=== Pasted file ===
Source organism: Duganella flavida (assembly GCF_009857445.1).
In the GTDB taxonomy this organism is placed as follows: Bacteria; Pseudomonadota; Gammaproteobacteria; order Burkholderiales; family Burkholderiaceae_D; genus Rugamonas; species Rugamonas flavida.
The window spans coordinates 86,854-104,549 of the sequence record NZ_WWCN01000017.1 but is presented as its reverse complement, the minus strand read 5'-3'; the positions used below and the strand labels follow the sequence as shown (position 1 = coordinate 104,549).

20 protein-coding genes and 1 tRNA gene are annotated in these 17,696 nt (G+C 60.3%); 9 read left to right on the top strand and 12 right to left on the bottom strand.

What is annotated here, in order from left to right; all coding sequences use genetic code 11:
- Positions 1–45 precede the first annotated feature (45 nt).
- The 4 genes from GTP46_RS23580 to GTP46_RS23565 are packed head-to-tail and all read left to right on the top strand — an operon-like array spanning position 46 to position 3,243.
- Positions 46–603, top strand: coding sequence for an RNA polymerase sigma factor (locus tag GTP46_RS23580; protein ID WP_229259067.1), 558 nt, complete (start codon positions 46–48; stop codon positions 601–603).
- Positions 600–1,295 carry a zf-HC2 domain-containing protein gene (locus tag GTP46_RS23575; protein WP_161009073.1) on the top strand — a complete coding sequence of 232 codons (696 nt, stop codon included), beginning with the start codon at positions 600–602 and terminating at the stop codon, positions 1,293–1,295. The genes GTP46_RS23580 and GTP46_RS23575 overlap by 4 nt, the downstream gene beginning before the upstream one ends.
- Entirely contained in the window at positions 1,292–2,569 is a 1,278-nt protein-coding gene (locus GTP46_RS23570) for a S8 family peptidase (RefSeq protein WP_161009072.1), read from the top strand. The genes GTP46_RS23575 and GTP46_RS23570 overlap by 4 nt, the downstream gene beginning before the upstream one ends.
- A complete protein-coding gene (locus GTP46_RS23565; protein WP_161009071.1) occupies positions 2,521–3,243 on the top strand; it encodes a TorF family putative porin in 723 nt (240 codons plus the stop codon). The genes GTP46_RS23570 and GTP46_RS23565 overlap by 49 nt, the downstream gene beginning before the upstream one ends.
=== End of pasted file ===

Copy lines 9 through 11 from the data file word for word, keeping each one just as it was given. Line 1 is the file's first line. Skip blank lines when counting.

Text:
- Positions 600–1,295 carry a zf-HC2 domain-containing protein gene (locus tag GTP46_RS23575; protein WP_161009073.1) on the top strand — a complete coding sequence of 232 codons (696 nt, stop codon included), beginning with the start codon at positions 600–602 and terminating at the stop codon, positions 1,293–1,295. The genes GTP46_RS23580 and GTP46_RS23575 overlap by 4 nt, the downstream gene beginning before the upstream one ends.
- Entirely contained in the window at positions 1,292–2,569 is a 1,278-nt protein-coding gene (locus GTP46_RS23570) for a S8 family peptidase (RefSeq protein WP_161009072.1), read from the top strand. The genes GTP46_RS23575 and GTP46_RS23570 overlap by 4 nt, the downstream gene beginning before the upstream one ends.
- A complete protein-coding gene (locus GTP46_RS23565; protein WP_161009071.1) occupies positions 2,521–3,243 on the top strand; it encodes a TorF family putative porin in 723 nt (240 codons plus the stop codon). The genes GTP46_RS23570 and GTP46_RS23565 overlap by 49 nt, the downstream gene beginning before the upstream one ends.